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March is Nutrition Month!

March is Nutrition MonthIf you’ve been following along with us on social media, you know that March is Nutrition Month! Every year, Dietitians of Canada put together a month long campaign for Nutrition Month that focuses on how we can all work to eat a little better and become more aware of our nutrition and food choices.

This year, the Nutrition Month theme is “A 100-Meal Journey”. What does that mean? It encourages us to pick a small change we think we can maintain and stick to that change for every meal this month. The great thing is that this is something you can continue to do, even after nutrition month is over! Choose at least one small change to work on each month to continue to improve your overall nutrition, health and lifestyle.

Set Achievable Goals

When you want to make a change, think about your current eating habits. Is there something you already know you don’t need in your daily routine, or something you’ve been hoping to add for a while? Think about small changes you can make now to work towards improving your eating habits – Taking changes 1-3 at a time in small, gradual steps is the best way to make them stick. Making SMART goals is one of the best ways to help you achieve what you set out to do!

In order to set yourself up for success, it’s also important to set up your environment. The more barriers there are to making a choice, the less likely we are to do it. That means that the less available “treat” snacks are (i.e., hidden in the back of a cupboard or not in the home at all), the less likely we are to choose them. Similarly, the more available healthy snacks are (i.e., fresh fruit on the counter, pre-cut veggies, yogurt, nuts at eye level) the more likely we are to choose them as a snack.

Do a pantry clean out, take stock of good-for-you foods you have on hand, and identify what you need more of:

  • Whole grains: crackers, bread products, pasta, oats, barley, quinoa
  • Nuts and seeds (dry roasted, unsalted), nut and seed butters (natural), beans and legumes (dried or canned)
  • Vegetables and fruit: Fresh produce or frozen/canned (without added salt/sugar)
  • Milk and dairy products
  • Lean protein: Eggs, fish, meat & poultry – fresh, frozen or canned

Quality Counts

Sometimes people get swept up in “calorie content” and pay less attention to “quality content” of their foods. It’s important to remember that quality counts and nutrient density is important to help us get all of our required nutrients while staying within the right amount of calories our body needs each day. The quality of nutrients in our foods can also help us stay fuller longer and prevent cravings later in the day!

Find ways at each meal and throughout the day to make higher-quality swaps:

  • Choose a whole grain, like oats or whole wheat toast, at breakfast
  • Swap dry roasted nuts with dried fruit & yogurt for a granola bar as a morning snack
  • Use canned salmon as an alternative to deli meat in a lunch wrap or sandwich
  • Try sparkling water with fresh fruit instead of pop or juice
  • Snack on fresh fruit & whole grain crackers instead of chips or candy in the afternoon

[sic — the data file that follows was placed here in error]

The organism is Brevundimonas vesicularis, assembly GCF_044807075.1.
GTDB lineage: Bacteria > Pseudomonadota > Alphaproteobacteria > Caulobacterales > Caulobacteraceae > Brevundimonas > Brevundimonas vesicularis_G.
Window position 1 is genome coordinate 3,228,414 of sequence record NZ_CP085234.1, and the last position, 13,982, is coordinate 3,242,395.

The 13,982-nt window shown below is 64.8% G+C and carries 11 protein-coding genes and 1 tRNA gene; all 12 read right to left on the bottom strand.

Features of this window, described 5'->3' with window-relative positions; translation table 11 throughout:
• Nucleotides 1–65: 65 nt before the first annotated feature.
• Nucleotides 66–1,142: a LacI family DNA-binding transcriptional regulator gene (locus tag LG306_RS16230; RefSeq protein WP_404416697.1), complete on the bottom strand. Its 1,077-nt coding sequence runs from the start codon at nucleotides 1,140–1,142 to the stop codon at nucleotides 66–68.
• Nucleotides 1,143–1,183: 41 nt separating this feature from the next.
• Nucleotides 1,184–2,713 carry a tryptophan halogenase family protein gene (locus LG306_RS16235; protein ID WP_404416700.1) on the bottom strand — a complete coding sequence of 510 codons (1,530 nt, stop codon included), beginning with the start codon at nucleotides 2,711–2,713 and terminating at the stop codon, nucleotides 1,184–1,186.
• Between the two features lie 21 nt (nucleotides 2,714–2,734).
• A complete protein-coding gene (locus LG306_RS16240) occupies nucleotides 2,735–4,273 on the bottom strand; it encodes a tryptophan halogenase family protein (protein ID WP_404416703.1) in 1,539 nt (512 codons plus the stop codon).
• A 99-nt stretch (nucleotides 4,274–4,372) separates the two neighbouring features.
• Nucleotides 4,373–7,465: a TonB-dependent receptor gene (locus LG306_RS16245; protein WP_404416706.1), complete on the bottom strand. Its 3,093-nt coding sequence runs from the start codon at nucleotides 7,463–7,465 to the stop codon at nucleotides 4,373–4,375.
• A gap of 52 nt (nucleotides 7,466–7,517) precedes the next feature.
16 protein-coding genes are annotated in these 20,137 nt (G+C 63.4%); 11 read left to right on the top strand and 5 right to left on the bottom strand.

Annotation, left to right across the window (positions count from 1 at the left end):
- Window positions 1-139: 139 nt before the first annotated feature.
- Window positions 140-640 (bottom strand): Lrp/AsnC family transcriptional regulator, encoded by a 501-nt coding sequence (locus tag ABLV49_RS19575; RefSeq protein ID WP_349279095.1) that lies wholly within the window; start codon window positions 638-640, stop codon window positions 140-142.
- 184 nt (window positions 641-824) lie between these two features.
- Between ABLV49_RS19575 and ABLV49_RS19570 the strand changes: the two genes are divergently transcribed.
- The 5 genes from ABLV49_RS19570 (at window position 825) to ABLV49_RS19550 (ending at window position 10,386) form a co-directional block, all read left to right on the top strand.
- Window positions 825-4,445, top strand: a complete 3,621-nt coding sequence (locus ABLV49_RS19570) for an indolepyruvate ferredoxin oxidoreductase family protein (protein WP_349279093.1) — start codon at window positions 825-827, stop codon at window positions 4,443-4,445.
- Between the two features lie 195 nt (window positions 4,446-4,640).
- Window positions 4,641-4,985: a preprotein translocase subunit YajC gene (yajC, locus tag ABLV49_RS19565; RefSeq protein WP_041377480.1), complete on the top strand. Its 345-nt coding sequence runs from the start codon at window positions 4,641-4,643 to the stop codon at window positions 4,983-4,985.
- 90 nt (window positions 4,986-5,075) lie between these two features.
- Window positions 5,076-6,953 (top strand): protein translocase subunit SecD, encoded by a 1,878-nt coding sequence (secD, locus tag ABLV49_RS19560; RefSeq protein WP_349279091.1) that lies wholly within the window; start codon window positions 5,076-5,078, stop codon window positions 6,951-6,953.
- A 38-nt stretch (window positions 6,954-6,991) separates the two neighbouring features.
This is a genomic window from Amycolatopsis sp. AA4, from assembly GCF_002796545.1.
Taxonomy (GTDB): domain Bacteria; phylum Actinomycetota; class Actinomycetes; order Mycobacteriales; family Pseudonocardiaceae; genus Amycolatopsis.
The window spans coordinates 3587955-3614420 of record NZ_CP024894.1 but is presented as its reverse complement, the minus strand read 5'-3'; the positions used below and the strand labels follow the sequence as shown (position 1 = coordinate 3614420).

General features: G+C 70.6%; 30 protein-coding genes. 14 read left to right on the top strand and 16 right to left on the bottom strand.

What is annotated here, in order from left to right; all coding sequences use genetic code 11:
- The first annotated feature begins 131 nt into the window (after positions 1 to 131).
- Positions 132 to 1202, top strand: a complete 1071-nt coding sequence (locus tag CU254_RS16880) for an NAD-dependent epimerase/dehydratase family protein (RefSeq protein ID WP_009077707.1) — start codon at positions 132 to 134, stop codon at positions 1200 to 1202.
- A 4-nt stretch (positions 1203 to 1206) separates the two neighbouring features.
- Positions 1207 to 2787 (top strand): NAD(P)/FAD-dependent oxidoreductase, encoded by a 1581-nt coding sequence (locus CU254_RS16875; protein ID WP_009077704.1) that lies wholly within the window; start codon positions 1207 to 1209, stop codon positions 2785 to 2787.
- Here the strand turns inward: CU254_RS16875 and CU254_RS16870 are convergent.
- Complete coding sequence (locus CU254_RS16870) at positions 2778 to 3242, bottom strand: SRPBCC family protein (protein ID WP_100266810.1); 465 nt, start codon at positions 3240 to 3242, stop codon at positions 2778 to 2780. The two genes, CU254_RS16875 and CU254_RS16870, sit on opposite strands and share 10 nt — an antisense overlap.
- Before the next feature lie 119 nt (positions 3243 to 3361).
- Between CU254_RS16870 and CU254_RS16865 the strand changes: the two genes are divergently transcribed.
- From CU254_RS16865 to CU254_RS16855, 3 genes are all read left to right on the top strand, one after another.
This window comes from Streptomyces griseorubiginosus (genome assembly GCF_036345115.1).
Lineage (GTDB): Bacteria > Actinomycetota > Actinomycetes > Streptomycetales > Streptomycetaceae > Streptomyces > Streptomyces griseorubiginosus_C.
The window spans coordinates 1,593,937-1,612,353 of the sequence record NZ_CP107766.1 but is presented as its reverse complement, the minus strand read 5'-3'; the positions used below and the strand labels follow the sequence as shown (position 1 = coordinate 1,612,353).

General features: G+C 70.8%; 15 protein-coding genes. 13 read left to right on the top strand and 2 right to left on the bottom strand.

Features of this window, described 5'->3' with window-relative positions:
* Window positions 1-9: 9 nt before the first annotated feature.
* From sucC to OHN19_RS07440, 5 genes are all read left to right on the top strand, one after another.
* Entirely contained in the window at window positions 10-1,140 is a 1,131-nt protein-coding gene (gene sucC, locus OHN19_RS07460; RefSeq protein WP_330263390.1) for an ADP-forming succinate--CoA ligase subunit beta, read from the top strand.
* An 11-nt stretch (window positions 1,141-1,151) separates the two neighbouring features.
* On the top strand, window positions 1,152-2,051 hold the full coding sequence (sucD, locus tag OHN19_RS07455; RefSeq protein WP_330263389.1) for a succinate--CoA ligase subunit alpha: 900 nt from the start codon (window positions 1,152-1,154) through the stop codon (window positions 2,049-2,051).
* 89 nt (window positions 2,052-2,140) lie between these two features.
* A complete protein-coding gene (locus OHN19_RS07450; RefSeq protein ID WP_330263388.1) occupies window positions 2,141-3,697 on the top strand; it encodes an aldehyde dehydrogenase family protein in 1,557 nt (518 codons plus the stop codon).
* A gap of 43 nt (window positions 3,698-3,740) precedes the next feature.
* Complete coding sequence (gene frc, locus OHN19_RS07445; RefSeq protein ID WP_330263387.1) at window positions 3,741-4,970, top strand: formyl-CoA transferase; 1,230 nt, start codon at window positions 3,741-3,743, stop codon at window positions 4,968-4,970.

• Try a plant-based protein like chickpeas or tofu for a meatless meal at dinner!
  • Swap a sweet or salty evening snack for 3 cups of lightly salted air-popped popcorn with a square of dark chocolate. Did you know air-popped popcorn is a whole grain?

Portion Size

It’s easy to forget that how much you eat can be just as important as what you eat! Just because something is good for us, doesn’t mean it comes without calories. It’s important to make sure we get the right amount of calories and nutrients from healthy foods, but remember everything in moderation!

Increase your portion awareness by comparing what you normally serve yourself to one serving size of each food – this can be especially eye-opening for grains and proteins! Try measuring out your servings for about a week so you can get an idea of what one serving looks like. You can also use a quick comparison to your own hand:

  • 1 fist = ¾ to 1 cup. Use for:
    • Raw leafy greens, whole fruit
    • Pulses (lentils, black beans, chickpeas)
    • Yogurt & milk
  • ½ fist = ½ cup. Use for:
    • Fresh, frozen & canned vegetables
    • Cooked leafy greens
    • Pureed fruit
  • Palm of hand = 1 serving of lean protein
    • Meat, poultry, fish
  • 1 slice of bread or ½ bagel = 1 hand
  • 50g cheese = 2 thumbs

Another simple switch for managing portion sizes is changing the size of your containers. Even though we’d like to think we’re smarter than our food containers, the size of cups, plates, bowls, food packaging all influence how much we’ll eat and when we think we’re full.

  • Enjoy dinner on smaller plates, and have vegetables for seconds if you’re still hungry
  • Buy smaller bowls that hold less than 1 cup to help manage portions for things like yogurt and cereal
  • Divide bulk size packages into individual portions


Did you take the Nutrition Month pledge? What changes do you think you can make to your eating habits?

written by Lauren Knipping, MSc RD

Blog & Social Media Posts Adapted from The Dietitians of Canada’s Nutrition Month Campaign Materials. Find more information about Nutrition Month at:

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